Whitetail Sounds and Tips - By Scott Cole

                Do you know which deer calls to use and when to use them? Hunters have used deer calls for many years trying to mimic the sounds they make. Sounds that whitetails make are simplified into four categories. The grunt, bleat, rattle, and snort wheeze are the four major sounds that you will most likely hear from a deer and will try to mimic while hunting. We will discuss the sounds and how they can help you in the field.

                One of the most important and popular calls for deer is the grunt. A grunt is often used by a deer to project dominance over a doe or other bucks in the area. Bucks will grunt during all phases of the rut such as making scrapes, rubbing trees, fighting, or chasing does. Trying to mimic some of these grunt sounds may help you bring in a bruiser. There are a few different ways that you can grunt. A soft grunt is often most effective when a buck is in sight but out of shooting range. You will want to blow the call in quick bursts when they are turned away from you. Don’t ever blow when facing you! It will give away your position! In my experience, I often quit calling once they get within in 50 yards or I can see them coming to me either by running or at a steady pace. You can also grunt if a buck is not present. This is called “blind calling.”  Blow your grunt call 2-3 times about every 30 minutes using short to long notes. A buck may be inclined to investigate another buck making sounds in his territory. Remember, a grunt is a dominance challenge and a buck will often move towards you if they are interested.

                Rattling is the second most common sound that hunters will use while deer hunting. Rattling is an aggressive call to simulate bucks fighting. Fighting will often happen from the pre-rut to post-rut. The key to being successful using rattling is knowing the different phases of the rut and how bucks spar. During the pre-rut, bucks will have soft altercations. They will butt heads and spar lightly as the try to establish dominance. So when rattling, you want to hit the rattles lightly and short repetitions. The peak of the rut gets more intense. Bucks will get into more intense altercations. They will aggressively fightfor breeding rights of does. You will want to hit the rattles harder so they make a louder sound and for longer repetitions. There is little fighting during the post-rut but rattling can come into play. Any does that did not get bred will come back in heat and bucks will compete for those does. Be aware of how much you rattle. Too much rattling is unnatural and will decrease your chances of a dominant buck to come running in. Always, keep rattling related to the different phases of the rut.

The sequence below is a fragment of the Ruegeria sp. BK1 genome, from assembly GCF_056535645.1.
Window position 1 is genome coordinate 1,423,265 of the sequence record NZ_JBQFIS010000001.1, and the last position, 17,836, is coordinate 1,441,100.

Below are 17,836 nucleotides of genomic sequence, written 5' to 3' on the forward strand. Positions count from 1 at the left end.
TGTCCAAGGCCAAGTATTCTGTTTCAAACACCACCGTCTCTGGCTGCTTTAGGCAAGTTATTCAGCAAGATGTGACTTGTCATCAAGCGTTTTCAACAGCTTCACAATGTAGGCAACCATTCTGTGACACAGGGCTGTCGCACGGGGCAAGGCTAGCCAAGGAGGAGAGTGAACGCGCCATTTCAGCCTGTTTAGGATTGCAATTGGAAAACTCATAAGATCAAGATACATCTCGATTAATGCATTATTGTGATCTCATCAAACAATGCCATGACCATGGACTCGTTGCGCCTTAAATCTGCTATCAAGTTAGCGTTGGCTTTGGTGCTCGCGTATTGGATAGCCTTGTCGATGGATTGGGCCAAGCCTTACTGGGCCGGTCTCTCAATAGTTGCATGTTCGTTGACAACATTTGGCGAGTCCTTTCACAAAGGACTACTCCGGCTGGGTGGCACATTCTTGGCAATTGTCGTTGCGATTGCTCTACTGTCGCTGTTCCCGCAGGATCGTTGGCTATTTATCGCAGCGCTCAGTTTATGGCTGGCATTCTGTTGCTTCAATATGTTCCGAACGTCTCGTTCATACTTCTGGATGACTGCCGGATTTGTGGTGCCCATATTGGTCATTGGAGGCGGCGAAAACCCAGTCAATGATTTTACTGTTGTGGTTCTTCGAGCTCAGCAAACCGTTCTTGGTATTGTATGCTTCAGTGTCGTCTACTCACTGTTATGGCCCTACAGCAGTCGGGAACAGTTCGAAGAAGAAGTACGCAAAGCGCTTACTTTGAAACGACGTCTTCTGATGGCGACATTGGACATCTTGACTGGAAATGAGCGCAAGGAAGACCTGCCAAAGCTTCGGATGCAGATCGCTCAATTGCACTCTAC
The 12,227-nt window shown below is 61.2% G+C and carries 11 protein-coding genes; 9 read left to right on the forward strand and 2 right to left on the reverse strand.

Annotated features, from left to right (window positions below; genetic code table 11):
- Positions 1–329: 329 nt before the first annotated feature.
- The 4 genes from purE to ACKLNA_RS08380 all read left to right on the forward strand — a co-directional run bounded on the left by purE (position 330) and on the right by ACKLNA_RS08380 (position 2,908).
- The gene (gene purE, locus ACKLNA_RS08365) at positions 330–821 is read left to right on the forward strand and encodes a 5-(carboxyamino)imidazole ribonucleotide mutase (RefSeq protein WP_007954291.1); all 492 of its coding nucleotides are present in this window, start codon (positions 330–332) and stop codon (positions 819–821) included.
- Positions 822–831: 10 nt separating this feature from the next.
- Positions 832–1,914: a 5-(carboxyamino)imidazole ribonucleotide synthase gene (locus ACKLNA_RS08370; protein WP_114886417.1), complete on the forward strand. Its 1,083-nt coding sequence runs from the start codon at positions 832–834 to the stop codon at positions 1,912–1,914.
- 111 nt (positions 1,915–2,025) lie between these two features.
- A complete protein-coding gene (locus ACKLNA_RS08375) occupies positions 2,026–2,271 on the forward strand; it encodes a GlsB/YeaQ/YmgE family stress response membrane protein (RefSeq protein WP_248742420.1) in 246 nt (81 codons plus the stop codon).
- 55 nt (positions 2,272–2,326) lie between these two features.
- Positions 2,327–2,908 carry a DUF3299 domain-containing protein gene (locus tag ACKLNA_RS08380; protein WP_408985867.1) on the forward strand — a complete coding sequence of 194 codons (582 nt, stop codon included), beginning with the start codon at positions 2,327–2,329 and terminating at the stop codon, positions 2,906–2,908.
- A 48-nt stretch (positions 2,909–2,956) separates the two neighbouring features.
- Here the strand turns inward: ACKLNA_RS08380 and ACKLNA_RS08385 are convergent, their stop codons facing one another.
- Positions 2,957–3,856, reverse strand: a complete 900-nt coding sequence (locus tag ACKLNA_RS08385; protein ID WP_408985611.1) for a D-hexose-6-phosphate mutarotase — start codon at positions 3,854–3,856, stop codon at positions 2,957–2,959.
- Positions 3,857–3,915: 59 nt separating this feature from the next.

Another sound that deer make comes from does and fawns. This sound is the bleat. Does bleat throughout the year. They will particularly do this when being sought out by bucks.  Fawns bleat to call out to their mothers. A fawn bleat is a higher pitched one. A bleat can be used to communicate with other does. This may bring in does that have bucks trailing them. Combining bleats and grunts can be very effective. This may trigger mature bucks into thinking a “hot” doe is being pursued by a rival buck.

                The last major sound a whitetail deer will make is a snort wheeze. Some people are lucky to even hear a buck make this sound. I, myself, have heard it several times. In fact, I have actually had a buck snort wheeze at me. This sound is obviously a buck call only. This is a dominance call and used to intimidate subordinate bucks. The snort wheeze sound is created by 2 quick and short bursts of air followed by 1 long one. A snort wheeze can heighten a dominate bucks territorial instincts. It can produce a ticked off rutting buck or it can send him away. You only want to use this call at the right time. The snort wheeze should never be your first choice of calls.

                In conclusion, deer calls can play for you or they can play against you. There is no doubt that you will make mistakes using them while hunting. I have made plenty mistakes. Getting experience using them and learning what works and what doesn’t takes some time. Some good advice that I can give is stop using them if they are close or if they are coming. Once they are in shooting range or you see him come running to you, you should be getting prepared for a shot and being quiet. Calling when they are close will spook them. There are many good grunt calls, bleat calls, and rattles out there. Find some you like and experiment with them and maybe one day you can bring that big boy in.